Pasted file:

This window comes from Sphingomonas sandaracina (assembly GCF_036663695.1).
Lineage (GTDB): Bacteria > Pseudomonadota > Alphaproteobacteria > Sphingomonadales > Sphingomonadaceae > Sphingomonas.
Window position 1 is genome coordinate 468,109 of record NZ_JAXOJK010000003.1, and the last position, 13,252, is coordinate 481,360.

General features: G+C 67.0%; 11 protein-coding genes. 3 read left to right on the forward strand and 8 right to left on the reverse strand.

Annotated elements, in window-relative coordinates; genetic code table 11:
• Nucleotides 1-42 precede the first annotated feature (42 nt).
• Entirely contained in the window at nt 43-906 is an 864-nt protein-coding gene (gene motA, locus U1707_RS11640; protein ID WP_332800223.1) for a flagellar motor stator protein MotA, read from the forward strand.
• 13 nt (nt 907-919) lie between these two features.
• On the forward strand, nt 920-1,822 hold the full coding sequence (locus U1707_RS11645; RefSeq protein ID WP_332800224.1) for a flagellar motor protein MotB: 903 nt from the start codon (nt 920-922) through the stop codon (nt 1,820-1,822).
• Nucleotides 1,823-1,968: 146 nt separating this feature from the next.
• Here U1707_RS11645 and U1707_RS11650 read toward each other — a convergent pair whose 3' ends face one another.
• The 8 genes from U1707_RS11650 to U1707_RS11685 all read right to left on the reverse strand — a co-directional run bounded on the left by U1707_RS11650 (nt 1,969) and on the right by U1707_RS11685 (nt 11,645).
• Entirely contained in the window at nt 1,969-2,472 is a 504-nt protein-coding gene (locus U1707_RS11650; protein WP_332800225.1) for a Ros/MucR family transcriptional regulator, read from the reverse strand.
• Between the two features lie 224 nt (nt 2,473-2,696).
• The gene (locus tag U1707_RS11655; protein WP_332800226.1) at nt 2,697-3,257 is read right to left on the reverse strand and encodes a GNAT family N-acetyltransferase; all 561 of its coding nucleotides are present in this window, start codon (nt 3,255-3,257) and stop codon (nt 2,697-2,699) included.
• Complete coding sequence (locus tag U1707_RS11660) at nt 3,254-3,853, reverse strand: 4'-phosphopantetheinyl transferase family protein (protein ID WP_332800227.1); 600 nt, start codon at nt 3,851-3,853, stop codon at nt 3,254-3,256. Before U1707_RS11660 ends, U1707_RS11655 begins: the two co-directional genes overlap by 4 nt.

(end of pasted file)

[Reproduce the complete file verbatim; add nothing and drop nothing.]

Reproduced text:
This window comes from Sphingomonas sandaracina (assembly GCF_036663695.1).
Lineage (GTDB): Bacteria > Pseudomonadota > Alphaproteobacteria > Sphingomonadales > Sphingomonadaceae > Sphingomonas.
Window position 1 is genome coordinate 468,109 of record NZ_JAXOJK010000003.1, and the last position, 13,252, is coordinate 481,360.

General features: G+C 67.0%; 11 protein-coding genes. 3 read left to right on the forward strand and 8 right to left on the reverse strand.

Annotated elements, in window-relative coordinates; genetic code table 11:
• Nucleotides 1-42 precede the first annotated feature (42 nt).
• Entirely contained in the window at nt 43-906 is an 864-nt protein-coding gene (gene motA, locus U1707_RS11640; protein ID WP_332800223.1) for a flagellar motor stator protein MotA, read from the forward strand.
• 13 nt (nt 907-919) lie between these two features.
• On the forward strand, nt 920-1,822 hold the full coding sequence (locus U1707_RS11645; RefSeq protein ID WP_332800224.1) for a flagellar motor protein MotB: 903 nt from the start codon (nt 920-922) through the stop codon (nt 1,820-1,822).
• Nucleotides 1,823-1,968: 146 nt separating this feature from the next.
• Here U1707_RS11645 and U1707_RS11650 read toward each other — a convergent pair whose 3' ends face one another.
• The 8 genes from U1707_RS11650 to U1707_RS11685 all read right to left on the reverse strand — a co-directional run bounded on the left by U1707_RS11650 (nt 1,969) and on the right by U1707_RS11685 (nt 11,645).
• Entirely contained in the window at nt 1,969-2,472 is a 504-nt protein-coding gene (locus U1707_RS11650; protein WP_332800225.1) for a Ros/MucR family transcriptional regulator, read from the reverse strand.
• Between the two features lie 224 nt (nt 2,473-2,696).
• The gene (locus tag U1707_RS11655; protein WP_332800226.1) at nt 2,697-3,257 is read right to left on the reverse strand and encodes a GNAT family N-acetyltransferase; all 561 of its coding nucleotides are present in this window, start codon (nt 3,255-3,257) and stop codon (nt 2,697-2,699) included.
• Complete coding sequence (locus tag U1707_RS11660) at nt 3,254-3,853, reverse strand: 4'-phosphopantetheinyl transferase family protein (protein ID WP_332800227.1); 600 nt, start codon at nt 3,851-3,853, stop codon at nt 3,254-3,256. Before U1707_RS11660 ends, U1707_RS11655 begins: the two co-directional genes overlap by 4 nt.